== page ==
Wright’s (Coming Through—The Long Journey, 2011, etc.) compendium of short stories takes place in rural 1920s England.
In the style of Agatha Christie, Wright fashions a story around a mysterious murder in an English country village. There are the usual suspects: the lord and lady of the manor, a retired army colonel, his wife, the village doctor and the inspector of police. Various other characters drop by—the somewhat befuddled aunt of the colonel’s wife and her misbehaving dog, among others. Wright follows in the footsteps of the old masters, and the prose lives up to its stellar antecedents. The hired help speak in their cockney dialect, while the upper classes converse with the delicate articulation one would expect of someone in their echelon. The colonel loves his ever-present rosewood pipe; he often sits before a fire and enjoys a puff. The characters have depth and presence, but they are types already well represented in the palate of any dedicated mystery fan, so the cast might be too familiar. However recognizable, the characters won’t be denied their charisma. The book consists of two short interludes set a few years apart in a lively, vibrant village. The colorful images of life in post–Great War England elicit the charm of a bygone era. Once again, a formulaic element comes into play, but when done this well, it adds to, rather than subtracts from, the storyline.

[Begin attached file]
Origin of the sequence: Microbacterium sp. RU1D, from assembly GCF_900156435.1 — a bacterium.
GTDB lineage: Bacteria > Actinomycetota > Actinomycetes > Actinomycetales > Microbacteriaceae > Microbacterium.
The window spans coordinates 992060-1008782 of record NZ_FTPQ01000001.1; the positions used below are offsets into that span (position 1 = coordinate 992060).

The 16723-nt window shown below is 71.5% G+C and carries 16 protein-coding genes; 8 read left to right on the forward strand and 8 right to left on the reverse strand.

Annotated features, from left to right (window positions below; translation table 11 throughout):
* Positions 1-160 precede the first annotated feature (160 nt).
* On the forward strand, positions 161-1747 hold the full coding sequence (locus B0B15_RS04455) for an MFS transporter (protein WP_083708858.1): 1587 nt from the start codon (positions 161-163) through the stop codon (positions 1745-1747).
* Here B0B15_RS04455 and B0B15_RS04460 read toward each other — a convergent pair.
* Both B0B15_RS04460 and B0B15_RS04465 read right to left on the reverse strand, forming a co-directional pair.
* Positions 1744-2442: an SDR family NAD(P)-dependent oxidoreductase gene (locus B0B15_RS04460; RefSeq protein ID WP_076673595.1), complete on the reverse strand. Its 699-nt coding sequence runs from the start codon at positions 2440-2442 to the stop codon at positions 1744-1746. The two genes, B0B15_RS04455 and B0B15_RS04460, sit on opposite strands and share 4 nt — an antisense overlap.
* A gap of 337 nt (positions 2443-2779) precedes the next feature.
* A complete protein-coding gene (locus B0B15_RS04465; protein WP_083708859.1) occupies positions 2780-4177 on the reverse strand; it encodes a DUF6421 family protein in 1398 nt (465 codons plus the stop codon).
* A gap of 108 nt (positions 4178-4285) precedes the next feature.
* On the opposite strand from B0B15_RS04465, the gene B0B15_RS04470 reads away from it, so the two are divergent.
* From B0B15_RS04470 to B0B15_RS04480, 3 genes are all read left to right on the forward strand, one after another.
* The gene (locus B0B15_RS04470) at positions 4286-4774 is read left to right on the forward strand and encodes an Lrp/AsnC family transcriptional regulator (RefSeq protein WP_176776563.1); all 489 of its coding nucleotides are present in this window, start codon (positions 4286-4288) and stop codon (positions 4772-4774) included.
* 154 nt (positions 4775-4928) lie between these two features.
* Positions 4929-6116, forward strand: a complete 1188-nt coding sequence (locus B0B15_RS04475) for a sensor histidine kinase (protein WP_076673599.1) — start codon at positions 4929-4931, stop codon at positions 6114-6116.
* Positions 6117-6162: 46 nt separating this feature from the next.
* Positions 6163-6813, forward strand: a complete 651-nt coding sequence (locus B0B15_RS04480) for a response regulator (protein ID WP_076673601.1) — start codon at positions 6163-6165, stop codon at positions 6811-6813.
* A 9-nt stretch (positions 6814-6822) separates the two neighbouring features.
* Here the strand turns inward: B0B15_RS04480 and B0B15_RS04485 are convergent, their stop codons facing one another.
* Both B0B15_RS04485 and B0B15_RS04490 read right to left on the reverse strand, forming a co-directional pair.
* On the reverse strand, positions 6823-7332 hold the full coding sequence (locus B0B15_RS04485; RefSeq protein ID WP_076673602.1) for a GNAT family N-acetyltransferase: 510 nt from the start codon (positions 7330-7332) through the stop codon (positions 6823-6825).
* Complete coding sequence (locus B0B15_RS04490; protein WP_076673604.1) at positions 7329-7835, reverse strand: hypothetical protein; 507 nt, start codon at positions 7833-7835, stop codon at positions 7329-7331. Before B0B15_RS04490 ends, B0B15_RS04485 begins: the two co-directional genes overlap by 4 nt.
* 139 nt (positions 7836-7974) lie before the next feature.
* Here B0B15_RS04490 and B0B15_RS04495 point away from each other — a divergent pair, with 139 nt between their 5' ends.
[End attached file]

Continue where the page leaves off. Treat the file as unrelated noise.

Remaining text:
For anyone in the mood to solve a murder mystery while taking a pleasurable romp through merry olde England, it would be a crime to miss this one.